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Joe Thornton’s suspension appeal shot down; crazy talk fills the air to support him

Nov 6, 2010, 9:42 PM EDT

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Suspended Sharks forward Joe Thornton, who received a two-game suspension for his illegal check to the head of Blues forward David Perron, filed an appeal with the NHL to try and overturn his suspension. As ESPN’s Pierre LeBrun found out, Thornton’s appeal was denied by the NHL and Thornton’s agent, John Thornton, had some choice words for the league about it.

John Thornton, Joe’s brother and agent, issued a scathing statement afterward: “The league once again failed to follow any precedent they have set when making disciplinary decisions. They stated this was most similar to the [Nick] Foligno hit [earlier this season]. which only resulted in a $2,500 fine.

“When Joe asked the league, directly, what he could have done differently, they could not clearly explain. I guess being 5’9″ was Joe’s only solution to avoid this suspension. We are extremely disappointed with the league’s decision and feel the continuing uncertainty with league actions will only hurt the fans of the NHL.”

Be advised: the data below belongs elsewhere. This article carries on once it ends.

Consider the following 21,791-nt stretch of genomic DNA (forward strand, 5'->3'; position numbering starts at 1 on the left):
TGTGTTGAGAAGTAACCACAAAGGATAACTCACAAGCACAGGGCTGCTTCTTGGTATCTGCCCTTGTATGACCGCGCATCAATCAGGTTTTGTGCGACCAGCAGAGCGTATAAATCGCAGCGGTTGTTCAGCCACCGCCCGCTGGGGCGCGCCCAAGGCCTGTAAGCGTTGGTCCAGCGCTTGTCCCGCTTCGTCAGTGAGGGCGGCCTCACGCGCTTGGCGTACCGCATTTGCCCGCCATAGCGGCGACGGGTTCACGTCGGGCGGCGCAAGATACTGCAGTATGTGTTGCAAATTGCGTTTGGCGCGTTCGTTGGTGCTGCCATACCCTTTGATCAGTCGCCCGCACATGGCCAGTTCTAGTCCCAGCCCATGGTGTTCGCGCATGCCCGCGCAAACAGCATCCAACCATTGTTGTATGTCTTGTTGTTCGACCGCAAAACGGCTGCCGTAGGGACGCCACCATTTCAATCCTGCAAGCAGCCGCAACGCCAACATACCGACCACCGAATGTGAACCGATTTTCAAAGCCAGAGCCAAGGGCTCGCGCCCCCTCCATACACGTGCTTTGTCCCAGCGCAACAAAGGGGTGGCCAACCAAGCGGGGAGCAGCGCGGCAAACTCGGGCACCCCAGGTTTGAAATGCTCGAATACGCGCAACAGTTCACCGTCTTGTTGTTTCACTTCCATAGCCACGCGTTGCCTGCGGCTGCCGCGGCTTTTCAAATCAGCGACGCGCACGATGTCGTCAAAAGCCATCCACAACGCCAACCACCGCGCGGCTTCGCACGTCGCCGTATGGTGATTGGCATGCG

The league, when told of John Thornton’s comments, declined to comment.

John Thornton’s comments are a bit out of hand, all things considered. After all, we’ve seen Chris Pronger use the height differential excuse for when he’s been busted for elbowing players in the head.  In this situation, Thornton’s height has nothing at all to do with him flying out of the penalty box and cranking an unsuspecting player in the head.  Thornton doesn’t have a history of doing these kinds of things, but in this case he’s in the wrong.

If you’re wondering about how Perron is doing after the fact, especially considering he stayed in the game and scored a goal against the Sharks, he missed tonight’s game with Boston because he was having headaches. Some fans and media, like Sharks broadcaster Jamie Baker, thought that Perron was embellishing the hit to help get Thornton punished.